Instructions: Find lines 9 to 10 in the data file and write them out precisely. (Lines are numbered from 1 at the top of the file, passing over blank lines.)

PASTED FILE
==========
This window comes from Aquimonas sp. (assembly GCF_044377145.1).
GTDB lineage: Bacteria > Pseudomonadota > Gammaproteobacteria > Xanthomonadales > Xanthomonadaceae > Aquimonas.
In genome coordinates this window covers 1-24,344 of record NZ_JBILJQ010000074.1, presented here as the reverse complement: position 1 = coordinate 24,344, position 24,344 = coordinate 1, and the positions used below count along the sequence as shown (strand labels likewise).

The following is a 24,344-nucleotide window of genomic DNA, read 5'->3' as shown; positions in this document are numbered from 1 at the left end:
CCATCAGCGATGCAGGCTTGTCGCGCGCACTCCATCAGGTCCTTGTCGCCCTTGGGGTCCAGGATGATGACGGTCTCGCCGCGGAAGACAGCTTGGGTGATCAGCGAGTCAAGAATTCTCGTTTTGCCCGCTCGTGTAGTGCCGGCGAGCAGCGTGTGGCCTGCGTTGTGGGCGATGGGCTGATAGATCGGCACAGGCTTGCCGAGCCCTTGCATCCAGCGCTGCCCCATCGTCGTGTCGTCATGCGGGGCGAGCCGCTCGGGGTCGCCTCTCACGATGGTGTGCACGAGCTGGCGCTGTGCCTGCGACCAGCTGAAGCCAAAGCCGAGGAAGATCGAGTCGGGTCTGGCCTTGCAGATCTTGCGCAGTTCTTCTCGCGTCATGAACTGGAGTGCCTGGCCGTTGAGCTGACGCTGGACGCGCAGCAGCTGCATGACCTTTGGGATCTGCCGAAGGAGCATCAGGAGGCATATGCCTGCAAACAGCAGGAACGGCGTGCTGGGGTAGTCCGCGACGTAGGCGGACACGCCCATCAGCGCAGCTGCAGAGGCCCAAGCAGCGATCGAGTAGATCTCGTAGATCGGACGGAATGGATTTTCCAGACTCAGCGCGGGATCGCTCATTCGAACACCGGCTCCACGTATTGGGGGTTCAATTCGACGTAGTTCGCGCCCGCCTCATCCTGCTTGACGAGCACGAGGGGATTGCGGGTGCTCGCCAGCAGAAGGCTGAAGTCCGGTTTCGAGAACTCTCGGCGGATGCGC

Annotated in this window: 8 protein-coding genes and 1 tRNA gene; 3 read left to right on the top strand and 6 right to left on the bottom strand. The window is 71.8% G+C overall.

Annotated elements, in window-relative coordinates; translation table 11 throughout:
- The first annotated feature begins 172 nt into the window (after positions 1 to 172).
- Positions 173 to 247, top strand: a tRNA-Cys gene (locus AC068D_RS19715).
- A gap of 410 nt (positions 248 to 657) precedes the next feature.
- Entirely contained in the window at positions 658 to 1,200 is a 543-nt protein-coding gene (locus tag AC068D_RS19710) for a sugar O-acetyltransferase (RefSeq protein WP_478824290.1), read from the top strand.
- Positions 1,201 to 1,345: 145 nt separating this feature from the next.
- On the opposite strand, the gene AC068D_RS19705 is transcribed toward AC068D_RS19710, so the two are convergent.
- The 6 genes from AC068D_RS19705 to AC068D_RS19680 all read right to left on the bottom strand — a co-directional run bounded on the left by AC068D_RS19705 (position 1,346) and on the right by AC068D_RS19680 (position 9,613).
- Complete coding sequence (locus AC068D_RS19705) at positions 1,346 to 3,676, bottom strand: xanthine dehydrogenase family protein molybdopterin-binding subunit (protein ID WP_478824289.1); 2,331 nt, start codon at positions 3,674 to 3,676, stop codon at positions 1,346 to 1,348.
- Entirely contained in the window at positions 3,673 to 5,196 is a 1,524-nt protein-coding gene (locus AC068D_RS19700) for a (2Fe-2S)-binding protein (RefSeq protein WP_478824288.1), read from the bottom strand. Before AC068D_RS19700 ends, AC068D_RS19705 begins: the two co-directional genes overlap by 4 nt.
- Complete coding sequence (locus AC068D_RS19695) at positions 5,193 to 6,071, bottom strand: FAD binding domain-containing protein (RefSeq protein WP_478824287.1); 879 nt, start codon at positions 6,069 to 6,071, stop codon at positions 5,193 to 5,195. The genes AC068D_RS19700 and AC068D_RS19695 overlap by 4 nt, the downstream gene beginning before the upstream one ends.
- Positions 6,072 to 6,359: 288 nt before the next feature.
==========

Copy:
- Positions 173 to 247, top strand: a tRNA-Cys gene (locus AC068D_RS19715).
- A gap of 410 nt (positions 248 to 657) precedes the next feature.